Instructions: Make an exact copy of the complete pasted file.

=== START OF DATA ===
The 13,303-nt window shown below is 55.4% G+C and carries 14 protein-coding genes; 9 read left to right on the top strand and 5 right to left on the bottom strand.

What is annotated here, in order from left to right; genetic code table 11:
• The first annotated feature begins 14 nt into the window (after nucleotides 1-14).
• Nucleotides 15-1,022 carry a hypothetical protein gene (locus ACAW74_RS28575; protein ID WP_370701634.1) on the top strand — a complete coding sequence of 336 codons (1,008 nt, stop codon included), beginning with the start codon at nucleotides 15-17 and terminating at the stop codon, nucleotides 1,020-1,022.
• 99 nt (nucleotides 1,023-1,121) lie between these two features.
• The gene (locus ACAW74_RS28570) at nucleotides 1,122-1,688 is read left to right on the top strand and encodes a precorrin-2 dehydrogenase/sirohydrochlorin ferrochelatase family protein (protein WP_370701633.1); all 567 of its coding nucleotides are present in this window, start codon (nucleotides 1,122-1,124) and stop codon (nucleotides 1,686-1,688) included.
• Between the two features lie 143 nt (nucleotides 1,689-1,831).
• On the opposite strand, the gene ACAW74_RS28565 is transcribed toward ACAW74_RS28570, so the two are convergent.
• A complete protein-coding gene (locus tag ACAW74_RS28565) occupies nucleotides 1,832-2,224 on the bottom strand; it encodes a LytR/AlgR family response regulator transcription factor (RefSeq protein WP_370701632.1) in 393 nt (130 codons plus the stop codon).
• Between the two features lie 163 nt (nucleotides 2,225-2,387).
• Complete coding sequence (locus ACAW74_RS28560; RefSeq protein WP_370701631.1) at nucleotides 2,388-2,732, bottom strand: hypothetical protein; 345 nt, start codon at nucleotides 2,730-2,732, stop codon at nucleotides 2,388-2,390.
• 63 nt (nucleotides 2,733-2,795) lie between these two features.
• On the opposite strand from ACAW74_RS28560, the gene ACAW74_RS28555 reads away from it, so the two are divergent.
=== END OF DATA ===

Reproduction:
The 13,303-nt window shown below is 55.4% G+C and carries 14 protein-coding genes; 9 read left to right on the top strand and 5 right to left on the bottom strand.

What is annotated here, in order from left to right; genetic code table 11:
• The first annotated feature begins 14 nt into the window (after nucleotides 1-14).
• Nucleotides 15-1,022 carry a hypothetical protein gene (locus ACAW74_RS28575; protein ID WP_370701634.1) on the top strand — a complete coding sequence of 336 codons (1,008 nt, stop codon included), beginning with the start codon at nucleotides 15-17 and terminating at the stop codon, nucleotides 1,020-1,022.
• 99 nt (nucleotides 1,023-1,121) lie between these two features.
• The gene (locus ACAW74_RS28570) at nucleotides 1,122-1,688 is read left to right on the top strand and encodes a precorrin-2 dehydrogenase/sirohydrochlorin ferrochelatase family protein (protein WP_370701633.1); all 567 of its coding nucleotides are present in this window, start codon (nucleotides 1,122-1,124) and stop codon (nucleotides 1,686-1,688) included.
• Between the two features lie 143 nt (nucleotides 1,689-1,831).
• On the opposite strand, the gene ACAW74_RS28565 is transcribed toward ACAW74_RS28570, so the two are convergent.
• A complete protein-coding gene (locus tag ACAW74_RS28565) occupies nucleotides 1,832-2,224 on the bottom strand; it encodes a LytR/AlgR family response regulator transcription factor (RefSeq protein WP_370701632.1) in 393 nt (130 codons plus the stop codon).
• Between the two features lie 163 nt (nucleotides 2,225-2,387).
• Complete coding sequence (locus ACAW74_RS28560; RefSeq protein WP_370701631.1) at nucleotides 2,388-2,732, bottom strand: hypothetical protein; 345 nt, start codon at nucleotides 2,730-2,732, stop codon at nucleotides 2,388-2,390.
• 63 nt (nucleotides 2,733-2,795) lie between these two features.
• On the opposite strand from ACAW74_RS28560, the gene ACAW74_RS28555 reads away from it, so the two are divergent.